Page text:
Last week, ran an article entitled “Long-term investing is dead: Gundlach”. It contained a logical and well-reasoned argument with supporting evidence. The conclusion: “The bottom line for investors is they can no longer have a long-term investment horizon, which is widely considered the key to success.”

My response? “Ridiculous. Of course long-term investing isn’t dead. Quit trying to be a tabloid.”

Long-term investing is far from dead; it’s the only type of investing there is. If you have a short timeframe, you can be a saver or else you’re a speculator—but you aren’t an investor.

The editor invited me to write a rebuttal, and offered the presentation materials from which the original article was drawn. I said I didn’t need them: doomsday predictions for the future are inherently unreliable and often horribly inaccurate.

That goes for any predictions. Before the Stanley Cup playoffs began, the consensus was the Vancouver Canucks and Pittsburgh Penguins would face off in the finals. And these predictions weren’t just from casual hockey fans; this is what people who make their living analyzing the sport were saying. A lot of good those predictions were: both the Canucks and the Penguins were bounced in the first round.

The financial world is obsessed with trying to predict the future. But the collective track record of these wannabe soothsayers is abysmal. As Peter Lynch famously stated, “Every year I talk to the executives of a thousand companies, and I can’t avoid hearing from the various gold bugs, interest-rate disciples, Federal Reserve watchers, and fiscal mystics quoted in the newspapers.

“Thousands of experts study overbought indicators, oversold indicators, head-and-shoulder patterns, put-call ratios, the Fed’s policy on money supply, foreign investment, the movement of the constellations through the heavens, and the moss on oak trees, and they can’t predict markets with any useful consistency, any more than the gizzard squeezers could tell the Roman emperors when the Huns would attack.”

This penchant for predictions is so pervasive that there was even a recent story where a guy was making his annual economic forecast using one of those Magic 8-Balls. Obviously he was writing tongue-in-cheek, but last year the 8-Ball ended up beating many of the financial gurus in predicting oil prices, gold prices, inflation, and the pace of the economic recovery.

Whenever I see a story like “Long-Term Investing is Dead,” I think back to the infamous cover story that ran in BusinessWeek: The Death of Equities.” This was another logical and well-reasoned argument with supporting evidence, and the conclusion was “the old attitude of buying solid stocks as a cornerstone for one’s life savings and retirement has simply disappeared.”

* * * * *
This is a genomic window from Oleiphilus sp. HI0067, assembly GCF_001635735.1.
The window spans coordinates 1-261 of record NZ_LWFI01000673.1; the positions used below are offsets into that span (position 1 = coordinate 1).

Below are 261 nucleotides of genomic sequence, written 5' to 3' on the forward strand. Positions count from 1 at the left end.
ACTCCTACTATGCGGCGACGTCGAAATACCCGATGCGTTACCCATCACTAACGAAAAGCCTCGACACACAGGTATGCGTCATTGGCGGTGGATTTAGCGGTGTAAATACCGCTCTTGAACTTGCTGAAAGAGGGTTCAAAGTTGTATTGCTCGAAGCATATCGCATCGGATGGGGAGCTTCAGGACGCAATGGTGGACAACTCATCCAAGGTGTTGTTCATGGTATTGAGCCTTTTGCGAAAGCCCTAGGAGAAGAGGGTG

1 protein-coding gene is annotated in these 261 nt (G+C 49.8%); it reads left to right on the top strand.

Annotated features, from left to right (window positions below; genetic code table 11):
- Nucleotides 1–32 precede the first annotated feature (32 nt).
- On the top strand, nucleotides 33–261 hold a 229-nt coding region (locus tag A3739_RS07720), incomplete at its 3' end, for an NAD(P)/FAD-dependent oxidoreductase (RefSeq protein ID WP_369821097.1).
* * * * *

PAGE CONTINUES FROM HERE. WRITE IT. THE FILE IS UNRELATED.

The article, which claims systematic and insurmountable mega-problems will push the planet’s economies over the precipice to certain destruction, was written in 1979, the inception of the greatest bull market in history. It’s actually one of the worst market calls ever made. Compare the real market results from then until now. It will put the “Long-Term Investing is Dead” article in proper perspective. This time isn’t different.

So does the world have challenges? Of course. But, people continuously forget it is these very challenges that present opportunities.

We would be well served to keep Warren Buffett’s hamburger quiz in mind:

“A short quiz: If you plan to eat hamburgers throughout your life and are not a cattle producer, should you wish for higher or lower prices for beef? Likewise, if you are going to buy a car from time to time, but are not an auto manufacturer, should you prefer higher or lower car prices? These questions, of course, answer themselves.

“But now for the final exam: If you expect to be a net saver during the next five years, should you hope for a higher or lower stock market during that period?

“Many investors get this one wrong. Even though they are going to be net buyers of stocks for many years to come, they are elated when stock prices rise and depressed when they fall. In effect, they rejoice because prices have risen for the ‘hamburgers’ they will soon be buying.

“This reaction [doesn’t make] sense. Only those who will be sellers of equities in the near future should be happy at seeing stocks rise. Prospective purchasers should much prefer sinking prices.”

Accept the future is unpredictable, and focus on helping your clients to make smart decisions, consistent with their financial objectives. Do that, and predictions about what will happen in the next five minutes are immaterial.

Pretending you can forecast the future, time the markets, or even fully comprehend the market’s innumerable variables, and summarize it in a few short sound bites is self-deceptive behaviour.

The “Long-Term Investing is Dead” story can just fade away. As a lifelong Canucks fan still smarting from their humbling early exit from the playoffs, I can tell you that’s the proper place for predictions.

The opinions expressed are those of Brad Brain, CFP, R.F.P. CLU, CH.F.C., FCSI. Brad Brain is a Senior Financial Advisor with Manulife Securities Incorporated, in Fort St. John, B.C. Manulife Securities Incorporated is a Member of the Canadian Investor Protection Fund. Brad can be reached at